Let's say there is a patented product A for domain A and there is a product B that does the same work but is invented for a different domain B.

If a company in domain A shows its customers that they can also use product B for domain A, is it an infringement of the patent? The intention is obviously to lead users to be able to access the cheap solution. In case it is an infringement, what if a Youtuber makes a tutorial and shows how to use the cheap solution to the domain A to people? I don't think there is a way to prevent this even if the company does not want it.

For example, there is a broadcasting camera tracker which cost around 100k~200k but a similar product that does the same work but was invented for robotics is just 1k.

What's your thought?


  1. Patent of the product A, intended for the broadcasting industry: https://patents.google.com/patent/AU2013257788B2/en?assignee=ncam&oq=ncam

  2. An example of product B, used for different domains. https://www.intelrealsense.com/tracking-camera-t265/

A similar algorithm is used on both products. According to the patent, it sounds like using product B for the broadcasting industry is infringing their IP. I want my customers to be able to buy a tracker for under $200.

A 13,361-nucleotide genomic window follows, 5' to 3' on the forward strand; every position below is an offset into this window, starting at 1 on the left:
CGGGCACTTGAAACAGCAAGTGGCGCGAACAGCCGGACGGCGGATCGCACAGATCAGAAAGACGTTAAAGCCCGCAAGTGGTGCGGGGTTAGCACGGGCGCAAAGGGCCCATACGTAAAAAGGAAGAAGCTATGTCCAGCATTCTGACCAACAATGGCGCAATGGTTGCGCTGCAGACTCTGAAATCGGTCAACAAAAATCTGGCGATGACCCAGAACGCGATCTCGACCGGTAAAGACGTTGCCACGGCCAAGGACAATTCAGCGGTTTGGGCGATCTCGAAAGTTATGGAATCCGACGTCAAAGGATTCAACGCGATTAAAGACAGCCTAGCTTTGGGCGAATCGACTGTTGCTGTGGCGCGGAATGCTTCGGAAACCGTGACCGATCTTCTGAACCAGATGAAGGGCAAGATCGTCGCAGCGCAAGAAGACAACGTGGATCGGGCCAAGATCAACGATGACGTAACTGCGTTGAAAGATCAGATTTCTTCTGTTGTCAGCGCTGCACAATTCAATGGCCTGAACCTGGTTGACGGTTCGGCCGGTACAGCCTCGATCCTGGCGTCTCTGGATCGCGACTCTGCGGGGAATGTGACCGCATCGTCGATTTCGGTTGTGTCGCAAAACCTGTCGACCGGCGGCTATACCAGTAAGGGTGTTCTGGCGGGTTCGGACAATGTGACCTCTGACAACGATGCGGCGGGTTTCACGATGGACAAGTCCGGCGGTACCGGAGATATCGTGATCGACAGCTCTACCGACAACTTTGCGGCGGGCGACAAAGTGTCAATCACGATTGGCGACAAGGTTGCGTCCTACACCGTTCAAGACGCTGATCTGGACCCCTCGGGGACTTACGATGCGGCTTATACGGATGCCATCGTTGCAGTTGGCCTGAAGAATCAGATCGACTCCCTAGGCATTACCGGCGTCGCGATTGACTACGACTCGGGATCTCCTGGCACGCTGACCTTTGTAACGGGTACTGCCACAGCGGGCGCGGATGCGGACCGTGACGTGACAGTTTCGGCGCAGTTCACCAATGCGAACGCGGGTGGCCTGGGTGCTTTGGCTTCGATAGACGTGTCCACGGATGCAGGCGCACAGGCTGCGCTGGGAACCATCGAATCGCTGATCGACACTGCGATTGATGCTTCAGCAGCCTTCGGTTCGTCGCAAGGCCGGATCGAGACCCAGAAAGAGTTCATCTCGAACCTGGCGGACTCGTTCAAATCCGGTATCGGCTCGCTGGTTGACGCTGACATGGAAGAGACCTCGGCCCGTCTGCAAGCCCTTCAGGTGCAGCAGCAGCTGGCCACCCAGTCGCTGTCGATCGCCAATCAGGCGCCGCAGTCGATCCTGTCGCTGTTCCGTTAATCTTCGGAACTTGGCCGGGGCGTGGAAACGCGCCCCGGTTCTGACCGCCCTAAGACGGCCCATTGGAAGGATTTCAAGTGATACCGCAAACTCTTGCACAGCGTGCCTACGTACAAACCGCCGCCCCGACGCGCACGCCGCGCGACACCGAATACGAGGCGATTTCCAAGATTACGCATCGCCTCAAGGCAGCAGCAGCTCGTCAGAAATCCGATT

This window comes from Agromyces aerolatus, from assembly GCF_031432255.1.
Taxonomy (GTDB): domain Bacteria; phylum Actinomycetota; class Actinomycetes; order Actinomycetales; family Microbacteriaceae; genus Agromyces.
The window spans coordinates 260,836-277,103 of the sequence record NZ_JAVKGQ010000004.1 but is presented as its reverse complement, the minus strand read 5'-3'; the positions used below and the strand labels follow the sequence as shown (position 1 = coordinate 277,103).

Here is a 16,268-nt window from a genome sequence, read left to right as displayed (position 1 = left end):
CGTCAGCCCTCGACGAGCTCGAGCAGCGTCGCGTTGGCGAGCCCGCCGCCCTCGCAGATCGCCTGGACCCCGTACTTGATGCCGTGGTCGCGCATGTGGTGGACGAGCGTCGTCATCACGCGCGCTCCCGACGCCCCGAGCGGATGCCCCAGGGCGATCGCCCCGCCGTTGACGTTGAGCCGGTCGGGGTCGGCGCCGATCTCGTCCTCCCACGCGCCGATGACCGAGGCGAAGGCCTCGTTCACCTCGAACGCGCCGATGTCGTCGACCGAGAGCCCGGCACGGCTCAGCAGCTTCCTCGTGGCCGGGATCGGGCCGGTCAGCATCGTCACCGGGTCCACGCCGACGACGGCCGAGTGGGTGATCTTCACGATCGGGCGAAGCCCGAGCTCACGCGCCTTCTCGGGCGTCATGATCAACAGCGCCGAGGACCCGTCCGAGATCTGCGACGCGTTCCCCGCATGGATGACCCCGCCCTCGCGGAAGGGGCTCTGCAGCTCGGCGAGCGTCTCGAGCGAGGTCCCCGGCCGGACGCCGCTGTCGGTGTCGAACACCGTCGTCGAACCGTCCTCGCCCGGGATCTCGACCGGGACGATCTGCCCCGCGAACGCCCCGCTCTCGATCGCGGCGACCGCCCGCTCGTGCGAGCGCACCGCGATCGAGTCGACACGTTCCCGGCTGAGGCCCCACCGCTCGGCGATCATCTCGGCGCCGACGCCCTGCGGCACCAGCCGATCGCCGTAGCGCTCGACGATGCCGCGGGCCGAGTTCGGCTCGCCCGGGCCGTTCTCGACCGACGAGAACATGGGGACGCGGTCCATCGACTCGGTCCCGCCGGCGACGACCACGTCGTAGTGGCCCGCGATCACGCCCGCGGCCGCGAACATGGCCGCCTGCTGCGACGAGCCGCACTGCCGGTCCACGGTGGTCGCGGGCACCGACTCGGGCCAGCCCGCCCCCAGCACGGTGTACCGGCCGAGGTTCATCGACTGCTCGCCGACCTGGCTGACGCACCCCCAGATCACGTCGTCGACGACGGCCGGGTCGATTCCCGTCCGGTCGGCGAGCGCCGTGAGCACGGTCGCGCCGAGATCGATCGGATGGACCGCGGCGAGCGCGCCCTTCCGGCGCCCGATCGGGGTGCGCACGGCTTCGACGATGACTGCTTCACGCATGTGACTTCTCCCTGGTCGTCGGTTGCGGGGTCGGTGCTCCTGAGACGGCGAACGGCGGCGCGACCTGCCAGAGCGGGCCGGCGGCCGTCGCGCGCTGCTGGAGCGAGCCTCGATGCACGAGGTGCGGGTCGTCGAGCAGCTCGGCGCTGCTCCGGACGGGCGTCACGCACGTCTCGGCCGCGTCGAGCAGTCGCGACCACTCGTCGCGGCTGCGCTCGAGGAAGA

• 2
    Is product B patented? How exactly are domains A and B referred to in the patents?
    – Greendrake
    Aug 12, 2023 at 4:17
  • 2
    Are Products A and B using the same technique or process? What are these Domains - do you mean Jurisdictions or application fields?
    – Trish
    Aug 12, 2023 at 6:53
  • 1. Patent of the product A intended for broadcasting industry: patentimages.storage.googleapis.com/59/92/10/2b8c58a304f7d6/… 2. An example of product B that is used for different domains. intelrealsense.com/tracking-camera-t265 Aug 12, 2023 at 8:13
  • A similar algorithm is used on both products. According to the patent, it sounds like using product B for the broadcasting industry is infringing their IP. I want my customers to be able to buy a tracker for under $200. Any idea? Aug 12, 2023 at 8:19
  • It looks to me as though using a patented device for its intended purpose entitles the patent holder to a royalty whereas using it for another purpose does not constitute infringement. See 35 USC 154(d)(1)(A)(i).
    – phoog
    Aug 13, 2023 at 15:56

2 Answers 2


There are several issues - one is that patents are given for specific ways of solving a problem, sometimes very narrowly different from other ways of solving a problem, not for a result. There are usually many ways to achieve a result.

Another, that you bring up, is “field of use”. That comes into play in method claims but not usually in device or systems claims. A claim to a “thing”- system, device, machine etc. is infringed by another thing (that fits within the claimed definition) just sitting on a shelf in a box. Intended use is not traditionally relevant. If a device for any intended use fits the words of a claim, it infringes. In your case the preamble of a system claim says “system for mixing or compositing in real-time, computer generated 3D objects”. At least in the US that would not usually be limiting to that use but just taken as a description of the thing, not requiring actual specified use to infringe. Read it as “capable of being used for”.